Rare Green Violet Returns to State
The ‘holy grail' of rare plants in Wisconsin, thought extinct since 1950s, is rediscovered.
A conservation biologist with the Wisconsin Department of Natural Resources (DNR) located what the department is calling “the holy grail” of rare plants in Wisconsin. Green violets (Hybanthus concolor), which were thought to have disappeared from the state, were found growing by the hundreds in a west central state natural area.
The last time green a violet was documented in Wisconsin at a Grant County site was back in 1958. Over time, the site was affected by grazing and the green violet was thought to have gone extinct in the state. Wisconsin is at the northernmost edge of the green violet’s range. The plant is limited to rich mesic forests grown on limestone soil.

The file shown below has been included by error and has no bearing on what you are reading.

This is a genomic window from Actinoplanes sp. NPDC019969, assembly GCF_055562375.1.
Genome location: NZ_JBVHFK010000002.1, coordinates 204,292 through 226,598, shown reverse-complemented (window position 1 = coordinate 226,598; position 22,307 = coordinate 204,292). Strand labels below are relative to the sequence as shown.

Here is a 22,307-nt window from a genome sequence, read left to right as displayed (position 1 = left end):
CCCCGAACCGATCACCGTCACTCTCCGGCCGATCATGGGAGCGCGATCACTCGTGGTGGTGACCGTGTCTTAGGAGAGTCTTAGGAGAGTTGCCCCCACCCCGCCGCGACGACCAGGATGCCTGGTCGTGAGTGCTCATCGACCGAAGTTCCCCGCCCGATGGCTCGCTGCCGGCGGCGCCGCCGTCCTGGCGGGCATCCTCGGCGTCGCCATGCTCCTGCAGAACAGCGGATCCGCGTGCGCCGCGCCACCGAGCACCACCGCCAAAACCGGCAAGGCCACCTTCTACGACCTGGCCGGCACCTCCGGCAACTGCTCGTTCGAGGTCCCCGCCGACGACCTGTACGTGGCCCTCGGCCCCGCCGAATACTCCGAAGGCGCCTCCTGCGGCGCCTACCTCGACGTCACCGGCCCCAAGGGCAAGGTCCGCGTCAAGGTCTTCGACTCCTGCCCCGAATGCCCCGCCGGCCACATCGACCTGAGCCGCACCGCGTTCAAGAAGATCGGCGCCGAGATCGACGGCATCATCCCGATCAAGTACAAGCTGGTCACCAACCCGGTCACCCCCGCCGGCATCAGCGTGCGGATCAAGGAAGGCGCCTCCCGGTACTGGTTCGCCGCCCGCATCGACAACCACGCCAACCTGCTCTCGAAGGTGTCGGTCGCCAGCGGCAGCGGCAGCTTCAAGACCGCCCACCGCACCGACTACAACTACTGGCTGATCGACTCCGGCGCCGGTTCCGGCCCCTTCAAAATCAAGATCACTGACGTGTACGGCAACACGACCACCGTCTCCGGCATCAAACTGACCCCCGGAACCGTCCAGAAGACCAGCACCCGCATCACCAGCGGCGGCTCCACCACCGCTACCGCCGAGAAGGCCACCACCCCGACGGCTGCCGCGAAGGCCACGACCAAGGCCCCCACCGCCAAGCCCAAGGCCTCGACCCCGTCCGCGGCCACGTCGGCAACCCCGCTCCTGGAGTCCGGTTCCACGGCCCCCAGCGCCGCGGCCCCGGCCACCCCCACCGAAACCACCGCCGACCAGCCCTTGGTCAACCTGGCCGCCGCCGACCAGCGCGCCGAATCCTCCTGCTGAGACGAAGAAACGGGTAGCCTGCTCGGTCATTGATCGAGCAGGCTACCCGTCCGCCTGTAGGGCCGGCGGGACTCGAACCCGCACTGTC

DNR conservation biologist Ryan O’Connor was excited by the find. “It really drives home several things, including that there are still important things to discover on State Natural Areas and that our SNA’s are vital to the conservation of plants and animals, some of which are found nowhere else in the state.”
State natural areas are effective at preserving hidden gems like the green violet. According to a DNR press release, 75% of wildlife species listed in Wisconsin are threatened or endangered. State natural areas support about 90% of state-listed plants. “These sites owned both by the DNR and more than 50 partners, represent Wisconsin’s best native forests, wetlands, prairies and geological and archaeological sites,” the DNR states. “Their primary purpose is to maintain this natural heritage for future generations.”
The re-discovery of the green violet also highlights the importance of biotic inventory surveys. Many rare plants or new populations of those plants are uncovered by such surveys.
Rare green violet re-discovered in Wisconsin was originally published by the Wisconsin Examiner.